The fourth Act: this is present only in Matthew and was probably the most interesting to his Christian Community. One of the guests does not respect the dress code and is expelled from the banquet.
What does this Parable explain about the Christian Community of Saint Matthew?
1. That there are members who were not expected to be there.
2. Everybody is welcome into the Kingdom of God (the good and the bad alike).
3. Anyone who accepts the invitation needs to adapt to the values of the Gospel.
The immediate meaning
The Jews had been invited to the banquet of the Kingdom of God but having refused the invitation of the Prophets, they were left out of the banquet.
The invitation to the banquet has now been extended to peoples from all walks of life. Pagans and Jews alike are equally invited to the Christian Community. All of them are asked to repent and convert from their previous ways.
The strange verse about sending an army seems out of context to the original Parable and is perhaps an allusion to the destruction of Jerusalem in 70 A.D. by the Roman Army.
The wider sense
We can apply the meaning of this Parable to our own life.
The divine host is the King who makes an invitation to all to participate in his royal, divine nature.
The Christian way of life is one of joy and delight. Faith in Jesus is not dull and uninteresting. Christianity is not the negation of the good pleasures and beauty of life, but rather the experience of the joys of life in the right measure, without loosing a sense of responsibility towards our neighbour and towards creation.
The Parable thus warns that we easily become distracted. We need to choose between bad and good, and most of the time between ‘good’ and ‘the best’. Many times ‘the second best’ triumphs. When we are too concerned about the busy nature of our lives we tend to forget the real value that is often hidden to the eye: the gifts that surround us, particularly our dignity and our destiny.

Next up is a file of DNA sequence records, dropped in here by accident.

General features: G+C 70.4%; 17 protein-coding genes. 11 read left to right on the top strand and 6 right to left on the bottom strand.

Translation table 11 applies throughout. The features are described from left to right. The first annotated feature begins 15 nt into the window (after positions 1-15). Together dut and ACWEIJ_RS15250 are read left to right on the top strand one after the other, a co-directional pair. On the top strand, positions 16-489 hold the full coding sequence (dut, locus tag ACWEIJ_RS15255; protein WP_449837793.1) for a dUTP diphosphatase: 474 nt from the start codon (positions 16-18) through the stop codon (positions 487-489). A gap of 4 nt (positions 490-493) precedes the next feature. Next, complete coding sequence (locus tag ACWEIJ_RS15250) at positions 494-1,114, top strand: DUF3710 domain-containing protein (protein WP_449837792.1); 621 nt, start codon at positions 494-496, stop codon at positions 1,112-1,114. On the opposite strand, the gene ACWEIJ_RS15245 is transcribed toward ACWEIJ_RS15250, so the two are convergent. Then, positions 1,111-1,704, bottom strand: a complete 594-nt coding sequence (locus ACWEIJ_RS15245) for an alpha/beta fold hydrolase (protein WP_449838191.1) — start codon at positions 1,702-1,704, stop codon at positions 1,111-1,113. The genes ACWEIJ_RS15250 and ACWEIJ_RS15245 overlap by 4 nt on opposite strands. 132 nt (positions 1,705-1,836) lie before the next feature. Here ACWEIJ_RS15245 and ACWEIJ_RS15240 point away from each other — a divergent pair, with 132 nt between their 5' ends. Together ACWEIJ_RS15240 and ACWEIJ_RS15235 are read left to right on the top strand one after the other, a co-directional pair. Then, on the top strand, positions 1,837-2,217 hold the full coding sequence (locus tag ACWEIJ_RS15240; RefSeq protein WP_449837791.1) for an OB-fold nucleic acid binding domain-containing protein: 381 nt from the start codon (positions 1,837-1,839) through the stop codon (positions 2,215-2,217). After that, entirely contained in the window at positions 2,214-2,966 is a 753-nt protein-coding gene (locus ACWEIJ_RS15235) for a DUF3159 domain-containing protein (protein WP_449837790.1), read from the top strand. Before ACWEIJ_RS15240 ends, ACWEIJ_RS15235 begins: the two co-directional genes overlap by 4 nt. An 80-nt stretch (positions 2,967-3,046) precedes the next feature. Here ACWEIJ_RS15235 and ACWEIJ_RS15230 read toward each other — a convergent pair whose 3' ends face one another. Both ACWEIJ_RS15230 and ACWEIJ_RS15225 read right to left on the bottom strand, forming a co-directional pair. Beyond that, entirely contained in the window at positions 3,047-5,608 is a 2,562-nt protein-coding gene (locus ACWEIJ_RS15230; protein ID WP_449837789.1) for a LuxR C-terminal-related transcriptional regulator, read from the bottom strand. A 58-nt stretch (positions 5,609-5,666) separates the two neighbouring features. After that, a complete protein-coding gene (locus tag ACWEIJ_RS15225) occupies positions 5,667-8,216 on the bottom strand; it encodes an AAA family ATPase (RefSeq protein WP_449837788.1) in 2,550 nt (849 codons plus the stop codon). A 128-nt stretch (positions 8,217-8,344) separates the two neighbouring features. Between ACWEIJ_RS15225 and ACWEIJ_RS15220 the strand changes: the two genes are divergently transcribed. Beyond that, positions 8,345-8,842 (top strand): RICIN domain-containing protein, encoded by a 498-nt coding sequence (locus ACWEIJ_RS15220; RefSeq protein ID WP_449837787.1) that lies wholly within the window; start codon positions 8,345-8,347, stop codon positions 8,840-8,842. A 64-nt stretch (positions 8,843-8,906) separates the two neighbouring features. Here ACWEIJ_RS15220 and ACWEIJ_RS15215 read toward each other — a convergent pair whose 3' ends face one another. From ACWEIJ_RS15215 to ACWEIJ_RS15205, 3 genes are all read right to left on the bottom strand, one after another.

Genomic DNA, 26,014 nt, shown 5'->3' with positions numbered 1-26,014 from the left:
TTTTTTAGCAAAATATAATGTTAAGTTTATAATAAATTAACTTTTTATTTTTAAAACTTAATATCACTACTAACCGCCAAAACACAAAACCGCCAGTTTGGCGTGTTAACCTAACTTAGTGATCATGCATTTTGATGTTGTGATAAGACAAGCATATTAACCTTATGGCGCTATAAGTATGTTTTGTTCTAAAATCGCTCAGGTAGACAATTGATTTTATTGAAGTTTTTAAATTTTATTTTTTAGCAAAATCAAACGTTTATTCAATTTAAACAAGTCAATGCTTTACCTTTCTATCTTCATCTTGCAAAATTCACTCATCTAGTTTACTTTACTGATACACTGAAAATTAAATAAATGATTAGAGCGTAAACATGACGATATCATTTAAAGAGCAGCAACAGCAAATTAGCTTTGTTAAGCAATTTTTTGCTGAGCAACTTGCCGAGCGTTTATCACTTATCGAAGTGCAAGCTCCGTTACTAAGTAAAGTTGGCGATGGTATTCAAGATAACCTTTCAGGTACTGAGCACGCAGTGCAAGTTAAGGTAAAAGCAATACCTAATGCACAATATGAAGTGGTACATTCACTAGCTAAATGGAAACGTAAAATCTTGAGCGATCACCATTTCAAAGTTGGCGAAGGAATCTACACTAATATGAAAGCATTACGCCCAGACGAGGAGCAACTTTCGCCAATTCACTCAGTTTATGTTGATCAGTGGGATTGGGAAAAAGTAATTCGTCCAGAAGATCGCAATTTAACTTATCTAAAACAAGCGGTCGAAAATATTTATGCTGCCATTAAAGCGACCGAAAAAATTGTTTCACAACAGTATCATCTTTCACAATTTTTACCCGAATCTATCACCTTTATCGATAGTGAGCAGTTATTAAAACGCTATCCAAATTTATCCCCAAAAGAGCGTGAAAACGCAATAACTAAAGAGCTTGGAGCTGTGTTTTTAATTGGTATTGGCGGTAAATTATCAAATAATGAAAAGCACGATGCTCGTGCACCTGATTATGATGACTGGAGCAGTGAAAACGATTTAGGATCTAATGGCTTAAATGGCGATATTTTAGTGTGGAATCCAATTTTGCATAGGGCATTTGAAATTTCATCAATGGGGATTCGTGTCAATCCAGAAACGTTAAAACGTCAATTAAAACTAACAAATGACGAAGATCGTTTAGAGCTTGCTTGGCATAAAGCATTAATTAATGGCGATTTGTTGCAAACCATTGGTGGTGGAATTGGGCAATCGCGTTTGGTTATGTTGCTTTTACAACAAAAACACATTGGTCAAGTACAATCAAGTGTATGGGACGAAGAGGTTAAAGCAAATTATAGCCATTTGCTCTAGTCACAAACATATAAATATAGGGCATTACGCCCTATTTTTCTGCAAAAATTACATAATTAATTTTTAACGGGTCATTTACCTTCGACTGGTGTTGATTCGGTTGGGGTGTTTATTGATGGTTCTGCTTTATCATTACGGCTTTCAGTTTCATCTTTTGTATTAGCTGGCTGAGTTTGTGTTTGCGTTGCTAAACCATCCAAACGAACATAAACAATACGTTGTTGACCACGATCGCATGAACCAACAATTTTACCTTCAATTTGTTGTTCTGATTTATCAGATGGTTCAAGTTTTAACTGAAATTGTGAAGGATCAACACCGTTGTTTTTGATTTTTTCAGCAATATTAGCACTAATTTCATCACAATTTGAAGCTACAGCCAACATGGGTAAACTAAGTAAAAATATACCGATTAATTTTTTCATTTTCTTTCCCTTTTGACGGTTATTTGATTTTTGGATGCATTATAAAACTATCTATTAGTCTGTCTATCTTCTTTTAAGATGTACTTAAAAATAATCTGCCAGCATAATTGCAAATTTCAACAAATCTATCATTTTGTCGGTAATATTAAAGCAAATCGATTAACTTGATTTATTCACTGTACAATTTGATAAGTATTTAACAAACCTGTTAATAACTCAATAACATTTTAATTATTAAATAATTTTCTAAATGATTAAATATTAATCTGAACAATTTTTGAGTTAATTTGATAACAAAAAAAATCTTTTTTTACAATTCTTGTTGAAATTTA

We have been invited to a royal wedding by the sheer grace of God. We are those gathered in from the highways and byways with no claim to a close relationship with the King. All we need is to accept the grace offered to us, the invitation to be part of the Kingdom, the rest is freely given. God is the generous giver who has made us worthy of such a blessing.
Lord Jesus Christ,
Grant me the gift of understanding.
Help me to understand the feelings of others,
The desires of others, the goals of others.
At the same time, help me to understand myself
in my actions and reactions.
Widen my vision beyond my own small world
to embrace with knowledge and
love the worlds of others.
Help me, Lord,
to always see you at work in my own life
and in the lives of others.
Bless me with insight, acceptance and love that is tempered by you,
who are all things to all men.
Help me to understand, Lord.
In the previous Parables in Chapter 21, God was described as a Father who had two sons and as a rich landowner who possessed a large vineyard. Today Jesus speaks of God as a magnanimous King who is generous to everyone, making no distinction between rich and poor (in the Gospel of Luke) or between good and bad (in the Gospel of Matthew).
In Baptism we are endowed with a divine royal dignity. We are the servants sent out into the highways and byways of life to call people from all walks of life into the Kingdom of God. We experience joy when someone (re-)discovers that this divine dignity belongs to him/her by virtue of their birth.
God has put a white cloth on us at Baptism. We want to keep that cloth white. Jesus asks for conversion, because He believes that we are able to make the decision to leave the waywardness of our hearts and return to God. God trusts in us.
We are not victims of destiny nor slaves to sin. We are free. The beauty of our freedom should be lived in joyful and gratuitous service.
Freely we have received, freely we give!